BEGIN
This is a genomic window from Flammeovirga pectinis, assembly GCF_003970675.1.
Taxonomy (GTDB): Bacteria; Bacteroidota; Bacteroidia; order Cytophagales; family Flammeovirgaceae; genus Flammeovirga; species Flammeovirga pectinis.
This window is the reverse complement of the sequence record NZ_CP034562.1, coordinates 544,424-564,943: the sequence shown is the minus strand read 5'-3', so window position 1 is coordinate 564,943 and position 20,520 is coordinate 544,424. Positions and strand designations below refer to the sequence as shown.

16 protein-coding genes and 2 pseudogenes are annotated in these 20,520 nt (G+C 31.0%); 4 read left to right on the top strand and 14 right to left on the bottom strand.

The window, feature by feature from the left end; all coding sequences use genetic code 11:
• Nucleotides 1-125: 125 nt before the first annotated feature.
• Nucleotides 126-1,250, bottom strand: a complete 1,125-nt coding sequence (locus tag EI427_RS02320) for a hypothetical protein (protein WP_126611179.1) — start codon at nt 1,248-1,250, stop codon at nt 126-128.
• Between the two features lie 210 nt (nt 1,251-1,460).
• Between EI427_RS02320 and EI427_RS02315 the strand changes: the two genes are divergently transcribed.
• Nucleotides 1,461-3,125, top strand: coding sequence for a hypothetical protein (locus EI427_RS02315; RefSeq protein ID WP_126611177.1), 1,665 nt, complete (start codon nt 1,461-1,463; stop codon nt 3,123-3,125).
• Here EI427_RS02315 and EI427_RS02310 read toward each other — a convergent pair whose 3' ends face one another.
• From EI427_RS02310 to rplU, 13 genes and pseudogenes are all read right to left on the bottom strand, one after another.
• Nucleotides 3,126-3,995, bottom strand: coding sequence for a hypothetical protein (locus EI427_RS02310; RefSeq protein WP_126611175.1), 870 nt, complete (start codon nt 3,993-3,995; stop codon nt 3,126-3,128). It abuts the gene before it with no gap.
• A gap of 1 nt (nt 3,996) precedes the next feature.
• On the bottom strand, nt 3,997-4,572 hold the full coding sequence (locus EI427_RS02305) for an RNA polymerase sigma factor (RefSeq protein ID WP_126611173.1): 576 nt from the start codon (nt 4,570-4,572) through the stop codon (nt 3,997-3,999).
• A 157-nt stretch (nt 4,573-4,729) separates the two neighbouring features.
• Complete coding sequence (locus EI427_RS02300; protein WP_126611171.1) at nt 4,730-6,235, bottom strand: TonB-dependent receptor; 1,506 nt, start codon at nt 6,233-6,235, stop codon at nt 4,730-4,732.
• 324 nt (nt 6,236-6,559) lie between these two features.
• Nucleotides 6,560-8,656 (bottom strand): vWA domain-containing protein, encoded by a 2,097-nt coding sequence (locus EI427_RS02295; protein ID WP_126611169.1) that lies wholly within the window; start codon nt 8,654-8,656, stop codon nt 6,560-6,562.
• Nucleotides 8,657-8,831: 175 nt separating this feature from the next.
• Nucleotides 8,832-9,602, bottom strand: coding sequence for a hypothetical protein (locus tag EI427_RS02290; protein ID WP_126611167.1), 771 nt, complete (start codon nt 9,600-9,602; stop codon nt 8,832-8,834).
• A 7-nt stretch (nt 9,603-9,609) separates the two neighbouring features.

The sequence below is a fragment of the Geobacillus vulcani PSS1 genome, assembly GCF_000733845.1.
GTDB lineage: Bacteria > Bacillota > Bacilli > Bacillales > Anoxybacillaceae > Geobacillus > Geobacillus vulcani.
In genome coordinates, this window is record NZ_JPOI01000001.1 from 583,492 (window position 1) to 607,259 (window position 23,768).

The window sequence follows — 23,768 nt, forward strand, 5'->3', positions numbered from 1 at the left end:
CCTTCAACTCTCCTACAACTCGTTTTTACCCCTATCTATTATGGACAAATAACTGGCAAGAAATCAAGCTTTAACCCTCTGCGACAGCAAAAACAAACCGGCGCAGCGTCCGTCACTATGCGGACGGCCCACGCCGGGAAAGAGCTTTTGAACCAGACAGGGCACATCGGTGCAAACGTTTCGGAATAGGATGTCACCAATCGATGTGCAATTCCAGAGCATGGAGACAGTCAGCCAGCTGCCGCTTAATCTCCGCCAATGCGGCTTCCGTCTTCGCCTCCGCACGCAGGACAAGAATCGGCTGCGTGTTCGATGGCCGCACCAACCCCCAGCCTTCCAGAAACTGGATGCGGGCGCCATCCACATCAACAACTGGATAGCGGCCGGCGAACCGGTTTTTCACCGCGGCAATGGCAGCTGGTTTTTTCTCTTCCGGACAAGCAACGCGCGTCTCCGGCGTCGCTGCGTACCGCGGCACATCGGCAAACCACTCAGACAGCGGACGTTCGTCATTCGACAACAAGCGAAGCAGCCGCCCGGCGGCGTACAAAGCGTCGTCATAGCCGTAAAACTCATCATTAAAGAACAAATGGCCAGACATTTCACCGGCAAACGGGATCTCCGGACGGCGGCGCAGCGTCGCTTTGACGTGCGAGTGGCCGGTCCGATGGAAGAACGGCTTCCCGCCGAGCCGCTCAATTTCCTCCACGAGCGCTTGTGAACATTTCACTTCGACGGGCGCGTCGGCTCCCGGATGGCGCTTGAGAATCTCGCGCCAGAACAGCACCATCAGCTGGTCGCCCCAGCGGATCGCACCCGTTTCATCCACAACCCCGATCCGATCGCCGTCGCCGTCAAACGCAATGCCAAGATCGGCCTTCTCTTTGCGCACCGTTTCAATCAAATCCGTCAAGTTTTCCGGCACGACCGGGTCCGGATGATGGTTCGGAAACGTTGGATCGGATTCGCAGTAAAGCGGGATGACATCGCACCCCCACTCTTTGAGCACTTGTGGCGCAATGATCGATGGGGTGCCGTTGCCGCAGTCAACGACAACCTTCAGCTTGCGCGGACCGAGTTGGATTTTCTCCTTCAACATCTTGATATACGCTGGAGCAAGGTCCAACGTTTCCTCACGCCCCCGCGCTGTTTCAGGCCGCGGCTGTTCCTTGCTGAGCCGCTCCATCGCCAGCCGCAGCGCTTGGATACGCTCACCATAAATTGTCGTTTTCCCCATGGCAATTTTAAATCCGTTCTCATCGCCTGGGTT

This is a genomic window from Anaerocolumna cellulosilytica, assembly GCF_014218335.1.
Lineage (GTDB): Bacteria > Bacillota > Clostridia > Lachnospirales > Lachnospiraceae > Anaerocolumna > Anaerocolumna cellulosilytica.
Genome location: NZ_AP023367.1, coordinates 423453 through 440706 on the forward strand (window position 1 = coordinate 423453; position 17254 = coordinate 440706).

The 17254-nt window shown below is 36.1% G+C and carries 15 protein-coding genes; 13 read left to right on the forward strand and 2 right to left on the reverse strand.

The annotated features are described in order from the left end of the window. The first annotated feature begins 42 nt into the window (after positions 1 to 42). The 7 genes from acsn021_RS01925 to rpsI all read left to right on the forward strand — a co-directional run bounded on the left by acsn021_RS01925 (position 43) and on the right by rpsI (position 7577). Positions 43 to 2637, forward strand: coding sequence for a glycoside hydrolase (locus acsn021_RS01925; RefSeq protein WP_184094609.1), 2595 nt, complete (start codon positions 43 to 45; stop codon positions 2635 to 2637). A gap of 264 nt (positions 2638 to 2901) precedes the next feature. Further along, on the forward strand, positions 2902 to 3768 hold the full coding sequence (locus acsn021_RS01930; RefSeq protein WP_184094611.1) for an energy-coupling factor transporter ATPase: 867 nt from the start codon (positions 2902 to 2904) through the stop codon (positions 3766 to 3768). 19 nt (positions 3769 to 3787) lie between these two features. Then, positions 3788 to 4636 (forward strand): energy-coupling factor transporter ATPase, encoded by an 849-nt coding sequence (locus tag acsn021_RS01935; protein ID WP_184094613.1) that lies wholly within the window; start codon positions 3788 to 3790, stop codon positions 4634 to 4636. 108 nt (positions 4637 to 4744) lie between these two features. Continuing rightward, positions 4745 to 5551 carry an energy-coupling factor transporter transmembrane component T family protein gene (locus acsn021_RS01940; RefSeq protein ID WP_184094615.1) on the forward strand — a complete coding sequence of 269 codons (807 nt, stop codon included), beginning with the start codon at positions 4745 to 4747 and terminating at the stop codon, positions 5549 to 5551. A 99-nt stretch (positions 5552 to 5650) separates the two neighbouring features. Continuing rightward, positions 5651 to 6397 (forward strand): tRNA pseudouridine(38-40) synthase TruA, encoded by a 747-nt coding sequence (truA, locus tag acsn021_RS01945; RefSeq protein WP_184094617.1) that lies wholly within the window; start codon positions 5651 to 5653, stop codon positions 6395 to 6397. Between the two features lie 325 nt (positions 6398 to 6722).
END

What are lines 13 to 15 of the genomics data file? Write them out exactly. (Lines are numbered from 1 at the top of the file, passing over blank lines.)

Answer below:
• Nucleotides 3,126-3,995, bottom strand: coding sequence for a hypothetical protein (locus EI427_RS02310; RefSeq protein WP_126611175.1), 870 nt, complete (start codon nt 3,993-3,995; stop codon nt 3,126-3,128). It abuts the gene before it with no gap.
• A gap of 1 nt (nt 3,996) precedes the next feature.
• On the bottom strand, nt 3,997-4,572 hold the full coding sequence (locus EI427_RS02305) for an RNA polymerase sigma factor (RefSeq protein ID WP_126611173.1): 576 nt from the start codon (nt 4,570-4,572) through the stop codon (nt 3,997-3,999).